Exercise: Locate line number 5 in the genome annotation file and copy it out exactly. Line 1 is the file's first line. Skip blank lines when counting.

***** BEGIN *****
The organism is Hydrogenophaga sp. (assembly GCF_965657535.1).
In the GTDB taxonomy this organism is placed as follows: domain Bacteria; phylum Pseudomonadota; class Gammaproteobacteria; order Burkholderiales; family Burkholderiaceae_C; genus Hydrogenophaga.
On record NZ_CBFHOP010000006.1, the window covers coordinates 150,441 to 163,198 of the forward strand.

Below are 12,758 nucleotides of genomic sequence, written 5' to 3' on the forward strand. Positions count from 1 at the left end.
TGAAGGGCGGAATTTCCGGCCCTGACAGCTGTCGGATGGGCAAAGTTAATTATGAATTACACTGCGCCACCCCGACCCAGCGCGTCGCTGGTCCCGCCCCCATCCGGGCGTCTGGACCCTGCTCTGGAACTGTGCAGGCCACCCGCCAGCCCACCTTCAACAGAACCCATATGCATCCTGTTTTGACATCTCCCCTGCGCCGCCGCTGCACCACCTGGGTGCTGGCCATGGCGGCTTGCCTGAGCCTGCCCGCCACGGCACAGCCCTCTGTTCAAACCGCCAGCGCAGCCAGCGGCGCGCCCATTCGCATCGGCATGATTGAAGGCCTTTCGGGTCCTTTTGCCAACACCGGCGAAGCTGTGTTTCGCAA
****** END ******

TGAAGGGCGGAATTTCCGGCCCTGACAGCTGTCGGATGGGCAAAGTTAATTATGAATTACACTGCGCCACCCCGACCCAGCGCGTCGCTGGTCCCGCCCCCATCCGGGCGTCTGGACCCTGCTCTGGAACTGTGCAGGCCACCCGCCAGCCCACCTTCAACAGAACCCATATGCATCCTGTTTTGACATCTCCCCTGCGCCGCCGCTGCACCACCTGGGTGCTGGCCATGGCGGCTTGCCTGAGCCTGCCCGCCACGGCACAGCCCTCTGTTCAAACCGCCAGCGCAGCCAGCGGCGCGCCCATTCGCATCGGCATGATTGAAGGCCTTTCGGGTCCTTTTGCCAACACCGGCGAAGCTGTGTTTCGCAA